Growing up too soon?
Dr. Robyn J.A. Silvermen
I’m sensing a very frustrating trend here. Children just can’t seem to be children much anymore. We tell them that we don’t want them to grow up too soon and yet, we’re treating them like little adults! I mean, are we serious? Why not just give them a briefcase and send them off to work too?
Let me take you on a short, but disturbing trip…
Inside, like adults: Remember when our parents would tell us to go outside and play? As you probably remember, a recent study found that children were being banned from the playground and made to stay inside during the school day due to wearing the wrong shoes, too much messy mulch near the playground, no coat, or talkative or texting teachers who can’t be bothered to supervise. Children need outside play for physical, social, and cognitive development as well as to get in touch with nature (which is vital to help them have a sensitivity and connection to mother earth). So much for imagination…sometimes children just need to get away from plastic, electronics and rubber, don’t you think?
“Today’s 5-year-olds were acting at the level of 3-year-olds 60 years ago, and today’s 7-year-olds were barely approaching the level of a 5-year-old 60 years ago,” says Elena Bodrova at Mid-Continent Research for Education and Learning
Gym-goers, like adults: On that same topic, the Washington Post just covered a story yesterday that shows that children are now hitting the gym instead of playing outside. Come on. Hitting the gym? What happened to monkey bars, swimming, martial arts and hopscotch? Can you imagine how bored they’ll be by the time they have to make “going to the gym” a habit as an adults? Yawn Yawn. Think it’s not happening all that much? According to the International Health, Racquet and Sportsclub Association, last year, 1.3 million children between the ages of 6 to 11 were members of a health club. Sad. Just sad.
“It may sound like a grown up routine, but many parents are enrolling their children in fitness centers or buying child-sized equipment for a workout more grueling than ballet or Little League but cheaper than hiring a personal trainer.”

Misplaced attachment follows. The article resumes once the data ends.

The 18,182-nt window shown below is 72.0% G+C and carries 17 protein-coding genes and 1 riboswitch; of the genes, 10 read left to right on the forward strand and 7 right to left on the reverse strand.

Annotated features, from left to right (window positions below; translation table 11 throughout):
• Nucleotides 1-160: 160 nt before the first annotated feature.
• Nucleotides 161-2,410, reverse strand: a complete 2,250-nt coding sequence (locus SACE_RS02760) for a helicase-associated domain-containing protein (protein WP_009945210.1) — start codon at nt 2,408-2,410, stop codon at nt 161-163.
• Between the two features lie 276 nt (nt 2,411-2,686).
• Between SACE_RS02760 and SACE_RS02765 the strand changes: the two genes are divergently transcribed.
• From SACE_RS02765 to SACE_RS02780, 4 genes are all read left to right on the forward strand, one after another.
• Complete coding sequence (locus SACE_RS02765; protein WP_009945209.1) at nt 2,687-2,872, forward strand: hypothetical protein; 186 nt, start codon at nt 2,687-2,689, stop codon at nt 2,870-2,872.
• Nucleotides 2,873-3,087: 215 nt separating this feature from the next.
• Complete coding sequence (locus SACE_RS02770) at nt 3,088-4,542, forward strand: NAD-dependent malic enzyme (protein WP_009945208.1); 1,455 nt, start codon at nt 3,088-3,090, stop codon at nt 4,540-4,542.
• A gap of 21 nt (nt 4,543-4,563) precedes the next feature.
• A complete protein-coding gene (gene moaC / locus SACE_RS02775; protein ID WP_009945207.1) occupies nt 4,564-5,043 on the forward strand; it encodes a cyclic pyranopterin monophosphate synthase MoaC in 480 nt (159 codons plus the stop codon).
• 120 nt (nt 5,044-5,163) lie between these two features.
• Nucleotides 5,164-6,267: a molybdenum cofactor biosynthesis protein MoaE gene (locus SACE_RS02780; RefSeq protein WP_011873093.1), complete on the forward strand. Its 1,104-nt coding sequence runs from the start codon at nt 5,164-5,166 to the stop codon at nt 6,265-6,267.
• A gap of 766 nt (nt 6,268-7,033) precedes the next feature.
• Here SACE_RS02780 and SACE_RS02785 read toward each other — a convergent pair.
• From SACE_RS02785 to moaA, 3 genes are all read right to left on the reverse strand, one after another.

Medicated, like adults: Many of us have been very upset by the news featured in my article “Tots Popping Pills” that the American Academy of Pediatrics started recommended the adult drug “statins” to “at-risk” children as young as 8 years old in order to lower high cholesterol levels. Besides the fact that this option provides another push-button solution in a fast-paced, sedentary world, there are no long term studies done on the effects of these drugs on children. These children could be on these drugs for the rest of their life…should they be?
“Children’s bodies are very different in how they metabolize or handle drugs…Their livers are different, their kidneys are different. In many cases it’s about the same if they’re taking Tylenol or asthma medication. But for other drugs like statins that might have some impact on their endocrine system, we just really don’t know. I, for one, feel unsafe simply saying children are little adults in this case.” —Dr. Darshak Sanghavi, a pediatric cardiologist at the University of Massachusetts School of Medicine
Waxed, plucked, and primped, like adults: Many Mommies bond with their daughters over a little sparkly pink nail polish. We’re now dealing with a whole new ball of wax…literally. Among some of the most disturbing “grow-up” tactics, is the waxing, plucking, and primping of little girls. The New York Post told us just a month ago that “the newest trend in pre-tween preening is a wax job, with girls as young as 6 years old removing whatever hair they have – or don’t have – from their legs and armpits.’ Squirming in your chairs? Yes, me too.
“In 10 years,” predicts Stawczyk, “waxing children will be like taking them to the dentist or putting braces on their teeth.”
Fed, like adults: Who do these restaurant chains think they’re kidding? They call them “kids meals” but are serving enough for a full grown man. We talked recently about how Fast Food Flops for Tots and the recent study which shows 90% of children’s “kid’s meals” at 13 major fast-food and restaurant chains are too high in calories for kids. We know that fast food can be a lifesaver– especially for families who have a lot of kids— but what are we feeding them? Men’s Health put out a surprisingly good article this month (my husband gets the magazine and showed it to me), written by it’s editor and author of Eat This Not That, about what kids are really being served at their favorite restaurant chains. Just as an example, according to the article, while an active 8 year old boy should eat about 1,600 calories per day, a single kid’s meal of “Chili’s Pepper Pals Country Fried Chicken Crispers with Ranch Dressing and Homestyle Fries” will pack over 70% of his daily calories into one, seemingly innocent kid’s meal (1,110 calories, 82 grams of fat- 15 grams saturated, 56 grams of carbs, and HolyMoly 1,980 mg of sodium). Yum yum.
“An Oscar Mayar Lunchable can have more sugar than four peanut butter cups.”
SO…is it really better to be “like mother, like daughter” and “like father, like son?”
Please weigh in. I’m going to go bang my head against the wall.
Note: This article featured on radio show, Bigg Success 10/10/08 here
Filed under: children, Dr. Robyn Silverman, Family, Health, Mental Health, Research | Tagged: children, cholesterol, Dr. Robyn Silverman, Family, fitness clubs, Imagination Playground, playground, powerful words, Sexualization, The Hurried Child, waxing | 15 Comments »